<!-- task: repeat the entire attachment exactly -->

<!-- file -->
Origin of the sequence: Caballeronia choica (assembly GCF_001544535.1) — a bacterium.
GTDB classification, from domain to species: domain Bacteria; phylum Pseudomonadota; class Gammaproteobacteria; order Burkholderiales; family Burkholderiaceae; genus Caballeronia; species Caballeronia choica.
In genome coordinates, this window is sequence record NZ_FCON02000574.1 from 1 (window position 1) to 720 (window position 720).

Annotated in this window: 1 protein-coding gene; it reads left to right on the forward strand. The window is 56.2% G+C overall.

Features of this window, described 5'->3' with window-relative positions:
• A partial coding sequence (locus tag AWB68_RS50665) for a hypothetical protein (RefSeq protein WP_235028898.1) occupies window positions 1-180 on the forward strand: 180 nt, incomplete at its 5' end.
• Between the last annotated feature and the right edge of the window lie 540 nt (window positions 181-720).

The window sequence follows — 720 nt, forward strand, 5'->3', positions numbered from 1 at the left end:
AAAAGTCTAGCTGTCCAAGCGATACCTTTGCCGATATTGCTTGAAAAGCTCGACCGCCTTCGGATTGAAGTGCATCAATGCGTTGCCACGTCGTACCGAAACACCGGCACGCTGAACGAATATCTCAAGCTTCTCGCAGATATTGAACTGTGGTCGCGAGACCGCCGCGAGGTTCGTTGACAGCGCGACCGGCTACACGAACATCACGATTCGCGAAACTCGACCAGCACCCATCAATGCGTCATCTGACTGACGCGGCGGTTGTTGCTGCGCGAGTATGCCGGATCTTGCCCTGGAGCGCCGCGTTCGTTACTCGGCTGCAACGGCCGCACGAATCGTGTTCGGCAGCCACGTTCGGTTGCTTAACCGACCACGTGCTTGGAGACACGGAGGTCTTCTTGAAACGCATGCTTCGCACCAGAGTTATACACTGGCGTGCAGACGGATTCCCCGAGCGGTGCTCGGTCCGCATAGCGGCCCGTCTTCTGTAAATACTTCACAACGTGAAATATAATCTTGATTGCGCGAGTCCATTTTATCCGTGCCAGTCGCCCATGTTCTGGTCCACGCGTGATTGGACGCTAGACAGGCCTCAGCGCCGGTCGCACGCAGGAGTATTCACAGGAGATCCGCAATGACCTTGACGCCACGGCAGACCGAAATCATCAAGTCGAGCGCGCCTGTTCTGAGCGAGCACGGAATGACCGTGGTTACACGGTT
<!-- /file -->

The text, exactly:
Origin of the sequence: Caballeronia choica (assembly GCF_001544535.1) — a bacterium.
GTDB classification, from domain to species: domain Bacteria; phylum Pseudomonadota; class Gammaproteobacteria; order Burkholderiales; family Burkholderiaceae; genus Caballeronia; species Caballeronia choica.
In genome coordinates, this window is sequence record NZ_FCON02000574.1 from 1 (window position 1) to 720 (window position 720).

Annotated in this window: 1 protein-coding gene; it reads left to right on the forward strand. The window is 56.2% G+C overall.

Features of this window, described 5'->3' with window-relative positions:
• A partial coding sequence (locus tag AWB68_RS50665) for a hypothetical protein (RefSeq protein WP_235028898.1) occupies window positions 1-180 on the forward strand: 180 nt, incomplete at its 5' end.
• Between the last annotated feature and the right edge of the window lie 540 nt (window positions 181-720).

The window sequence follows — 720 nt, forward strand, 5'->3', positions numbered from 1 at the left end:
AAAAGTCTAGCTGTCCAAGCGATACCTTTGCCGATATTGCTTGAAAAGCTCGACCGCCTTCGGATTGAAGTGCATCAATGCGTTGCCACGTCGTACCGAAACACCGGCACGCTGAACGAATATCTCAAGCTTCTCGCAGATATTGAACTGTGGTCGCGAGACCGCCGCGAGGTTCGTTGACAGCGCGACCGGCTACACGAACATCACGATTCGCGAAACTCGACCAGCACCCATCAATGCGTCATCTGACTGACGCGGCGGTTGTTGCTGCGCGAGTATGCCGGATCTTGCCCTGGAGCGCCGCGTTCGTTACTCGGCTGCAACGGCCGCACGAATCGTGTTCGGCAGCCACGTTCGGTTGCTTAACCGACCACGTGCTTGGAGACACGGAGGTCTTCTTGAAACGCATGCTTCGCACCAGAGTTATACACTGGCGTGCAGACGGATTCCCCGAGCGGTGCTCGGTCCGCATAGCGGCCCGTCTTCTGTAAATACTTCACAACGTGAAATATAATCTTGATTGCGCGAGTCCATTTTATCCGTGCCAGTCGCCCATGTTCTGGTCCACGCGTGATTGGACGCTAGACAGGCCTCAGCGCCGGTCGCACGCAGGAGTATTCACAGGAGATCCGCAATGACCTTGACGCCACGGCAGACCGAAATCATCAAGTCGAGCGCGCCTGTTCTGAGCGAGCACGGAATGACCGTGGTTACACGGTT